Will Pile Will Pile - 1 year ago 58
Python Question

Trying to call functions based on IRC user input

I'm fairly new to Python, but not new to programming. Basically, I'm trying to call certain functions/procedures to simulate keyboard/mouse based on user input from an IRC channel.

I am running an IRC bot on twitch like a twitch plays sort of thing. I know how to simulate keyboard and mouse input, but I'm having trouble figuring out how to do this efficiently.

I have a class for the bot and it starts like:

class bot:
def __init__(self):
login stuff
self.options = {'!test': self.command_test,
'q': self.quickSave,
'f': self.forward,
'ff': self.forward2,
'fff': self.forward3

and then the functions are called while the bot parses IRC chat input like so:

def parse_message(self, msg):
if len(msg) >= 1:
msg = msg.split(' ')
if msg[0] in self.options:

I have a load of functions that are basically the same only repeated. (forward, forward2, forward3, left, left2, left3, etc). It really makes no sense to repeat the same function over and over. I cannot figure out how to efficiently call these functions like forward(1), forward(2), forward(3), etc.

I would like my code to look like this:

def forward(self, num):
for x in range(1, num):
#Simulate walking forward

I just cant figure out how to add arguments to forward() using simple text input. This is hard for me to explain, just imagine a hundred people voting to move/aim in a video game in an IRC channel.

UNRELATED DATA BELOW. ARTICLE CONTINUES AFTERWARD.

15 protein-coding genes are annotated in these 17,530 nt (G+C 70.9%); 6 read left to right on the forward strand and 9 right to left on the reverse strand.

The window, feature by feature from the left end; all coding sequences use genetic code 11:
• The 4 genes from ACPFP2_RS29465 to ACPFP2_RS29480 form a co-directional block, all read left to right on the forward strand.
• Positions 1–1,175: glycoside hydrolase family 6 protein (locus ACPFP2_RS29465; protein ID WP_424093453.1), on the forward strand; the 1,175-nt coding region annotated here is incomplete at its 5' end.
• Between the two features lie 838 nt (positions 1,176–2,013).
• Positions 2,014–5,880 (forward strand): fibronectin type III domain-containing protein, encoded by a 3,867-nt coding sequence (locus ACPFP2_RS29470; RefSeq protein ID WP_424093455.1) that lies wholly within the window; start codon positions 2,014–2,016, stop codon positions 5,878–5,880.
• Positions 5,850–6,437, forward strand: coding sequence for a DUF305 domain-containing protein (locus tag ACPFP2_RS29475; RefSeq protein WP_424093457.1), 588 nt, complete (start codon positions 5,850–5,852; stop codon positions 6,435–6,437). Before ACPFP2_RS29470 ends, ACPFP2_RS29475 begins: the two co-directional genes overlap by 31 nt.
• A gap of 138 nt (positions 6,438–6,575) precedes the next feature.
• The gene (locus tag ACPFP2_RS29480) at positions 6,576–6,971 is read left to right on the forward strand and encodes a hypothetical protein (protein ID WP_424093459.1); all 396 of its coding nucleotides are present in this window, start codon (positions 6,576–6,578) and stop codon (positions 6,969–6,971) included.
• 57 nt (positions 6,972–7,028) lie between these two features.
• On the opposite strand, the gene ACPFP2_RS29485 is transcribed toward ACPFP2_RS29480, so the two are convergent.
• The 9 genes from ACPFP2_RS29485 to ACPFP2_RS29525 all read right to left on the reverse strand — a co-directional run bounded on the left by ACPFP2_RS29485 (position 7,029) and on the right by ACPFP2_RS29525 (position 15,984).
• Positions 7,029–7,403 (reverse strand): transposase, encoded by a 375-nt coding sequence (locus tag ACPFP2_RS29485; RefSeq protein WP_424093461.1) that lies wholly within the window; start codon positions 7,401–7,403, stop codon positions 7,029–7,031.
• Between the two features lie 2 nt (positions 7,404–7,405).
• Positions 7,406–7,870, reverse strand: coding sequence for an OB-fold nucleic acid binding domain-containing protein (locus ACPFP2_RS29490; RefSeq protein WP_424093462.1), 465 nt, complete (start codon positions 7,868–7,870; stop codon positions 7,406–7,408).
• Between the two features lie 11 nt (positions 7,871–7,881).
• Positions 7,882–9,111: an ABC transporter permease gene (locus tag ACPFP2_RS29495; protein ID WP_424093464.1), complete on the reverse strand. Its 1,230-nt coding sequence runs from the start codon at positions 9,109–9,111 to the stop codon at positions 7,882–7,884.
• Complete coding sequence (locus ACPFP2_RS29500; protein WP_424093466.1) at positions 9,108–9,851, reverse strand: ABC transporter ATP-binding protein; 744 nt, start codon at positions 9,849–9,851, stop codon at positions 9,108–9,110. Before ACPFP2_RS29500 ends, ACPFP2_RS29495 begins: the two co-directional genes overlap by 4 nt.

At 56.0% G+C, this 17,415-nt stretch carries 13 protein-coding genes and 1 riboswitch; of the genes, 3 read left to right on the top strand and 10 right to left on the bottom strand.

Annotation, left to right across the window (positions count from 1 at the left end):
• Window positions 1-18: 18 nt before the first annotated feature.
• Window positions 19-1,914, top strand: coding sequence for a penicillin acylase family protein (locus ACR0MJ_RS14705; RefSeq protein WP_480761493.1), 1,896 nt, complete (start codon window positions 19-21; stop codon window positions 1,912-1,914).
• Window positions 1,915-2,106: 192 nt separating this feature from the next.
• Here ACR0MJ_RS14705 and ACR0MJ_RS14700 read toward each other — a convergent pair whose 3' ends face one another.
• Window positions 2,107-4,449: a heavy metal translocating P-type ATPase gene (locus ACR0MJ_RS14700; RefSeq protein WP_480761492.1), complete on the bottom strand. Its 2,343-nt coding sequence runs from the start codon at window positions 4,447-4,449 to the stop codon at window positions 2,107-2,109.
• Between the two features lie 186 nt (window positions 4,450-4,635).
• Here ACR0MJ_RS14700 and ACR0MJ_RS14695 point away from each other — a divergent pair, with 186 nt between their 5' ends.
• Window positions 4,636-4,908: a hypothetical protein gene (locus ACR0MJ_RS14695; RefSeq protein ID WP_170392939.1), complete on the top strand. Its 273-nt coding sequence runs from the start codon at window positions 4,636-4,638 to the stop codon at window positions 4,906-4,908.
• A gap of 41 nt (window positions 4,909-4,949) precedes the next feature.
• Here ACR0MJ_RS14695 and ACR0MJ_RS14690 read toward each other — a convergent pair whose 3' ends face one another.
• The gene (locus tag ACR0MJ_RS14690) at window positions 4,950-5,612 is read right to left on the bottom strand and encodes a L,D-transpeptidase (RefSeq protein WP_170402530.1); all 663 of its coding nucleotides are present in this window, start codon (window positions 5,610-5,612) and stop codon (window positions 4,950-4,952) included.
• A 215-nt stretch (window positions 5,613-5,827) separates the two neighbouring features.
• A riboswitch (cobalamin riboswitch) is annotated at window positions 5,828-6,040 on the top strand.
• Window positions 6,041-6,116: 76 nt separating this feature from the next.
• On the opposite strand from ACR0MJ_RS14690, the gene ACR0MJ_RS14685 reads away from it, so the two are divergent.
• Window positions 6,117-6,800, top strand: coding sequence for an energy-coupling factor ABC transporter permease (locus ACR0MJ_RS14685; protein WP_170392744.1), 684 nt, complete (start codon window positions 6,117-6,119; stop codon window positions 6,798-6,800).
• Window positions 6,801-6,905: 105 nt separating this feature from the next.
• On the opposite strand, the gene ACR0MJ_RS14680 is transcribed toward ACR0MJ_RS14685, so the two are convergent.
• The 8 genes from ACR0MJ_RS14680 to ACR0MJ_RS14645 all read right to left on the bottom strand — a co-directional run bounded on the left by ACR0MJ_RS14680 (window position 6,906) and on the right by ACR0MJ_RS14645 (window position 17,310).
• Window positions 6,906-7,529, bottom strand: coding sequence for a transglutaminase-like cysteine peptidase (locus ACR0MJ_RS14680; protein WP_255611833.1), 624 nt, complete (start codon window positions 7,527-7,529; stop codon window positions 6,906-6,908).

Again, I'm not asking for help emulating mouse/keyboard input. I just need advice about how to use text to call functions.

if it help you understand, i'm attempting to croudplay fallout 4

Answer Source

So, each command is actually one symbol, and repeating a symbol n times means calling the associated function the same amount of times, right?

Assuming command is a string of symbols without spaces, it could be done like that:

command = #get command

for char in command:

BTW, it's not really needed to check whether the dictionary contains the specified command. Just wrap the calling into a try/except block:

except KeyError:
    # this is OK, tell the user that it's an error
    # this means that some of the functions has raised an error
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